Dancing, drumming, dreaming toward health & creativity, Feb 19, 2021


With the strains of remote learning and isolation from friends but overload of family, students of all ages are feeling the pressure. This is not just going stir-crazy, a feeling most of us can relate to. Our kids need an outlet, and thanks to the generous supporters of PCCY’s Picasso Project, Philadelphia school teachers, and community artists, help is on the way.

“Through Picasso Project, PCCY is able to support students through this most challenging school year.  These grant partnerships give Philadelphia kids access to transformative art experiences that bring the online classroom to life, and empower them to express themselves, connect with each other, and process this extraordinary moment in our history, and in their lives,” said Tim Gibbon, Picasso Project Director.

One of the many dynamic projects this semester is a poetry/spoken word partnership that connects literacy with the arts through a lens of wellness and self-expression.

Sally O’Brien, poetry and English teacher and spoken word coach at Kensington Health Sciences Academy High School, said “Spoken word is a confidence booster for young people. It gets them excited about writing and revision, making sure they get their point across effectively and creatively. The seniors that will be participating in this project are having a really rough time balancing work with often being responsible for younger siblings and all the stress and uncertainty of graduating. This project can help them speak their truths.”

ArtWell, a local youth-focused arts organization, will teach students at Kensington Health Sciences Academcy High School and The U School how to use poetry/spoken word as a powerful creative outlet.

Another thrilling project combines West African drumming, dance, and storytelling, which embodies the African proverb “Good drumming and dancing restores the community to wholeness.” Students at Farrell Elementary School and Vaux Big Picture High School will learn traditional West African drum and dance techniques from Dunya Performing Arts Company. Dunya connects traditions of the West African diaspora with today’s movements for social and racial justice, connecting it to today’s conversations on racial reckoning. 

We’re so proud that PCCY’s Picasso Project is funding projects at these schools: the Academy of Middle Years (AMY) at James Martin School, Bache-Martin School, Crossroad Accelerated Academy, D. Newlin Fell Elementary, Eliza B. Kirkbride School, F. Amedee Bregy School, Farrell Elementary School, Frances Scott Key Elementary School, John B. Kelly School, Kensington Health Sciences Academy High School, Lankenau Environmental Sciences Magnet High School, Mastery Charter School-Lenfest Campus, Robert E. Lamberton Elementary, Southwark School, Spring Garden School, The U School, Tilden Middle School, Vaux Big Picture High School, William H. Hunter School, and William Loesche School.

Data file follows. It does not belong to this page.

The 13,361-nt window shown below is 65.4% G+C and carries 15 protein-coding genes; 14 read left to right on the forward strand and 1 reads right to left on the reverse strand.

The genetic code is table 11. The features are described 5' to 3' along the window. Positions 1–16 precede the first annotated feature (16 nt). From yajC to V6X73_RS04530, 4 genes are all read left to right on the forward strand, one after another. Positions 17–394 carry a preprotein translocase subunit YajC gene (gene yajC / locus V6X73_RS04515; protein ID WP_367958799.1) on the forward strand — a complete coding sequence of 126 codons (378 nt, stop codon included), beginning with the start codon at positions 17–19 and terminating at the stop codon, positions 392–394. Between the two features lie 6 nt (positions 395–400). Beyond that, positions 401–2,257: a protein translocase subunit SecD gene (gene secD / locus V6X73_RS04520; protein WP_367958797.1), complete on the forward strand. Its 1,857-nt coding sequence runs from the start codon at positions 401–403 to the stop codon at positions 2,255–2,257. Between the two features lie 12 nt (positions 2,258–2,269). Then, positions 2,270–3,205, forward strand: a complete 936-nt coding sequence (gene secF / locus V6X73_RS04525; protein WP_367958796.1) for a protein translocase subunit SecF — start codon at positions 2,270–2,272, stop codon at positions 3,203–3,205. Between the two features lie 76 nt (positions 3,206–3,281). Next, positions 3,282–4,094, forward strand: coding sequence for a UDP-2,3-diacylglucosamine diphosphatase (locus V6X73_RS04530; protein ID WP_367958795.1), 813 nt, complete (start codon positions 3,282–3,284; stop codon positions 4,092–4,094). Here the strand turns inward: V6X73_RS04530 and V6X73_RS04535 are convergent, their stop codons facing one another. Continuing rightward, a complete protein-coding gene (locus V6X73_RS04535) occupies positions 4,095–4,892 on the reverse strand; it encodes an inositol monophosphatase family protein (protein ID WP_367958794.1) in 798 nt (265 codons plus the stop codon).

The Picasso Project brings art into the classroom by providing small grants and program support to partnerships between public school teachers and local artists. Since 2002, the Picasso Project has supported 186 projects at 105 different schools, engaging 50,000 students at all levels. 

The thousands of youth in institutions must have one place they can call when protections fail them. A dedicated Ombudsperson’s office will be a resource for victims when their cries for help go unanswered.

City Council will hold hearings concerning “recommendations to establish an independent Youth Services Ombudsperson office to receive, investigate, and report on concerns from youth and families about safety or services for young people in congregate care, secure or other forms of detention, or any institutional facility.”

Read the background and take action. 


“the hypocrisy of ted cruz trying to paint the left as the wealthy out of touch hollywood elite party and then jet setting to cancun while his state freezes to death largely due to governmental incompetence is both astounding and completely unsurprising” – @maddiecrichton on Twitter



“A large part of the problems that districts face are quite frankly from bad decisions being made somewhere along the line, not necessarily amongst those today, but it could have been bad decisions 20 years ago,” said Rep. Curt Sonney (R-Erie), chair of the House Education Committee. Read about school funding woes: The $1 billion plan to close the gap between growing and shrinking Pa. school districts.

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“Every year, the legislature puts a little more money in the education budget, pats themselves on the back for passing a budget with no tax hike, goes home for the summer and comes back next year to find the problem is even worse.”

– Susan Spicka, Executive Director of Education Voters of PA, during a PA Schools Work webinar on the commonwealth’s education funding failures